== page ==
|Posted by Angela Graves, AuD on December 6, 2019 at 3:50 PM|
The holidays are upon us. It seems impossible that it’s time for all the hullabaloo again. Don’t get me wrong, I love hullabaloo! But, it’s not that much fun for everyone. All the noise… all the activity… all the TV’s on all day long… This can really be taxing on those with hearing impairment.
In all the movement, you will see at least one person sitting alone, out of the way, out of the action. When you see that relative sitting alone, not enjoying him/herself at all, please don’t immediately assume you have a hermit in your midst who would prefer to be alone. Rather, ask yourself if you might be looking at hearing impairment stealing the joy of the day from a loved one. Make the effort to go into the side room and talk in a quiet background that is not so demanding a listening environment.
Look at the person you are talking with, make eye contact. This shows respect and interest and will undoubtedly add layers to your understanding of this person who is part of your heritage. Also, many hearing-impaired individuals rely on lipreading even if they don’t know it. Visual distractions, like a dozen little ones darting around the tables, make lipreading much more difficult. While talking around the table can be lively and entertaining, one on one conversation builds relationships reminding the “loner” that he/she is a valued part of the family.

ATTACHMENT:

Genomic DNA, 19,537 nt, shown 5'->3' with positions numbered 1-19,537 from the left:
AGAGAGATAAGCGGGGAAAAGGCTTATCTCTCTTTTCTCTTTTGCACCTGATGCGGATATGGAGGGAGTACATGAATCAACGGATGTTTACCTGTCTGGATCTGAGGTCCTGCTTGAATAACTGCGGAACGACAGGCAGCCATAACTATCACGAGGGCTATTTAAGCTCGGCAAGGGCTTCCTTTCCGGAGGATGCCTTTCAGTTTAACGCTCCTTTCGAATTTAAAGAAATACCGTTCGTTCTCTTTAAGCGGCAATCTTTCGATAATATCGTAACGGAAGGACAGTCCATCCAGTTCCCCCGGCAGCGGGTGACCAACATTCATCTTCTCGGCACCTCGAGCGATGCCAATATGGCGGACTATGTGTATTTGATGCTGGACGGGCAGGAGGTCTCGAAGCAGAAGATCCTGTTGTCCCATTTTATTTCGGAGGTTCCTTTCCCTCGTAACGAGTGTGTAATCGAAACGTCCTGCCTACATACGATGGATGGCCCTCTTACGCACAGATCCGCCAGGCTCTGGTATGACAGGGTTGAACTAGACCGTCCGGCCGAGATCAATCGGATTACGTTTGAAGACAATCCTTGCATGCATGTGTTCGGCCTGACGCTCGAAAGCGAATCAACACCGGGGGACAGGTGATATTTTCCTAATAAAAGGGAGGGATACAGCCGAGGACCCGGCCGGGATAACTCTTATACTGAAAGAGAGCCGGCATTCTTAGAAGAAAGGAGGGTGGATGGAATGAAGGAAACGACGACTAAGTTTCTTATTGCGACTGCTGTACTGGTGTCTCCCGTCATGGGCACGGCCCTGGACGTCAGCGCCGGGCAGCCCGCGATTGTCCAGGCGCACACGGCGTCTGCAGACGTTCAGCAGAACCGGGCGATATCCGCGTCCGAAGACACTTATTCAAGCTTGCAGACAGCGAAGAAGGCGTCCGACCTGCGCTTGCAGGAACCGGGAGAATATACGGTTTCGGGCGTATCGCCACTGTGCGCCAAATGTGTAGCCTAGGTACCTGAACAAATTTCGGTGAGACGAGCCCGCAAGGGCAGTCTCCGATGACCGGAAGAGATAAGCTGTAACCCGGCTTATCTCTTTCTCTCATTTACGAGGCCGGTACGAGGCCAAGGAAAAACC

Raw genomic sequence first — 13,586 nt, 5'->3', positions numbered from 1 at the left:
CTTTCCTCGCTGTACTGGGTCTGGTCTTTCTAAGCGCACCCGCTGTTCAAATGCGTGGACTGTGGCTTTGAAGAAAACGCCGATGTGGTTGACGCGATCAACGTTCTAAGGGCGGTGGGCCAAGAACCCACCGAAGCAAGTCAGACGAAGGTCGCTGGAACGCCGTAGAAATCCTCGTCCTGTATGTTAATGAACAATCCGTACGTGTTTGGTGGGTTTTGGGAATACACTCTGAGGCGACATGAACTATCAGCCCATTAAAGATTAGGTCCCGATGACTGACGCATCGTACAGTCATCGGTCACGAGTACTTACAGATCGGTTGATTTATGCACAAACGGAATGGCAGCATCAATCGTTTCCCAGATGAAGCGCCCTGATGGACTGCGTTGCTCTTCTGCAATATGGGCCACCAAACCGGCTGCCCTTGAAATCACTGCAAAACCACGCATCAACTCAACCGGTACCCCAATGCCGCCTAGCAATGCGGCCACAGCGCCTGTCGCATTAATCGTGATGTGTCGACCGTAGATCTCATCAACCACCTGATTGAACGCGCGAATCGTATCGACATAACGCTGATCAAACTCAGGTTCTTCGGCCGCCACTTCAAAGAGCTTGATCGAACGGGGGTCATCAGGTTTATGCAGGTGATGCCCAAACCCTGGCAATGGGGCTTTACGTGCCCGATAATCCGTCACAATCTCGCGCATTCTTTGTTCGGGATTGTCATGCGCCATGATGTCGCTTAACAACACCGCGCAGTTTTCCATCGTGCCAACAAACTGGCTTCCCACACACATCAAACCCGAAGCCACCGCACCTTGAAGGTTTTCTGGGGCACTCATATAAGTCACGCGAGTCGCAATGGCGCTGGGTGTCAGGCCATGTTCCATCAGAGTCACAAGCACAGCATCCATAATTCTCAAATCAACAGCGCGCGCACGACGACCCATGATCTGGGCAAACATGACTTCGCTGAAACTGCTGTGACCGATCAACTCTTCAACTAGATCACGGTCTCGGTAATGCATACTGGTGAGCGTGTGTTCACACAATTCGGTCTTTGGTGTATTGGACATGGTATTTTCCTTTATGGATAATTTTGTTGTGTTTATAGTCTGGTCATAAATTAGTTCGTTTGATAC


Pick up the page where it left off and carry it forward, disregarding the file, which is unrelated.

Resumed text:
It is very disheartening to be left out of the festivities because of a handicap. Make no mistake, hearing loss is a handicap. It’s an invisible handicap. Hearing impaired people look like everybody else. They have always lived like everyone else, and they do NOT want that to change. Nobody asks to be hearing impaired. And, although our industrialized nation does offer unlimited opportunity to become hearing impaired, no single individual is to blame for their hearing loss. Too many times family gives up on trying to talk to gramma because it’s just SO much work. Take a moment and look at the situation through gramma’s eyes.
She used to be the one in the middle of the madness. She used to be the one chasing the little ones. She used to be the one comforting the injured. She used to be the one helping to solve life’s crises. She used to be the one rocking the babies to sleep. She used to be the one laughing and carrying on and have a jolly good time. She used to live. Please don’t leave her alone to think about the “used to be’s”. Help everyone to have “Happy Holidays”!